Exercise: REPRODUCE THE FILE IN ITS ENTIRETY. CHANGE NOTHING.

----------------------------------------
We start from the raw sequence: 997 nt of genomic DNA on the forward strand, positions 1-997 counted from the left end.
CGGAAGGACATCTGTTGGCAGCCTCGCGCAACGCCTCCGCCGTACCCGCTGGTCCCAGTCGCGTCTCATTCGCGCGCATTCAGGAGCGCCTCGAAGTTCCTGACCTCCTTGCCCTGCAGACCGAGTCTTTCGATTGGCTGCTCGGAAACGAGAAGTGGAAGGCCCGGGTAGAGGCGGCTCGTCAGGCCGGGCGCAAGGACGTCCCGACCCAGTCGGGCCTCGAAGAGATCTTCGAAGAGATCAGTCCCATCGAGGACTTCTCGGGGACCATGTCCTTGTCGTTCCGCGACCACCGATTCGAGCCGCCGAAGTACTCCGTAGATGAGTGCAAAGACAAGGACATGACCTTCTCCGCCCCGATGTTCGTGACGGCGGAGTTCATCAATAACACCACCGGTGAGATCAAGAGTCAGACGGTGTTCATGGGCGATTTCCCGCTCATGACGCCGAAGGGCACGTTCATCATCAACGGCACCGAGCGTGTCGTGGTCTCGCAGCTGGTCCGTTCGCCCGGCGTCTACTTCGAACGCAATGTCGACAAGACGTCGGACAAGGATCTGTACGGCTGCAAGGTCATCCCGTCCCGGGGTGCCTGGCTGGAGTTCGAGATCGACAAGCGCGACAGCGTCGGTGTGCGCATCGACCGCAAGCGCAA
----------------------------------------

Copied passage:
We start from the raw sequence: 997 nt of genomic DNA on the forward strand, positions 1-997 counted from the left end.
CGGAAGGACATCTGTTGGCAGCCTCGCGCAACGCCTCCGCCGTACCCGCTGGTCCCAGTCGCGTCTCATTCGCGCGCATTCAGGAGCGCCTCGAAGTTCCTGACCTCCTTGCCCTGCAGACCGAGTCTTTCGATTGGCTGCTCGGAAACGAGAAGTGGAAGGCCCGGGTAGAGGCGGCTCGTCAGGCCGGGCGCAAGGACGTCCCGACCCAGTCGGGCCTCGAAGAGATCTTCGAAGAGATCAGTCCCATCGAGGACTTCTCGGGGACCATGTCCTTGTCGTTCCGCGACCACCGATTCGAGCCGCCGAAGTACTCCGTAGATGAGTGCAAAGACAAGGACATGACCTTCTCCGCCCCGATGTTCGTGACGGCGGAGTTCATCAATAACACCACCGGTGAGATCAAGAGTCAGACGGTGTTCATGGGCGATTTCCCGCTCATGACGCCGAAGGGCACGTTCATCATCAACGGCACCGAGCGTGTCGTGGTCTCGCAGCTGGTCCGTTCGCCCGGCGTCTACTTCGAACGCAATGTCGACAAGACGTCGGACAAGGATCTGTACGGCTGCAAGGTCATCCCGTCCCGGGGTGCCTGGCTGGAGTTCGAGATCGACAAGCGCGACAGCGTCGGTGTGCGCATCGACCGCAAGCGCAA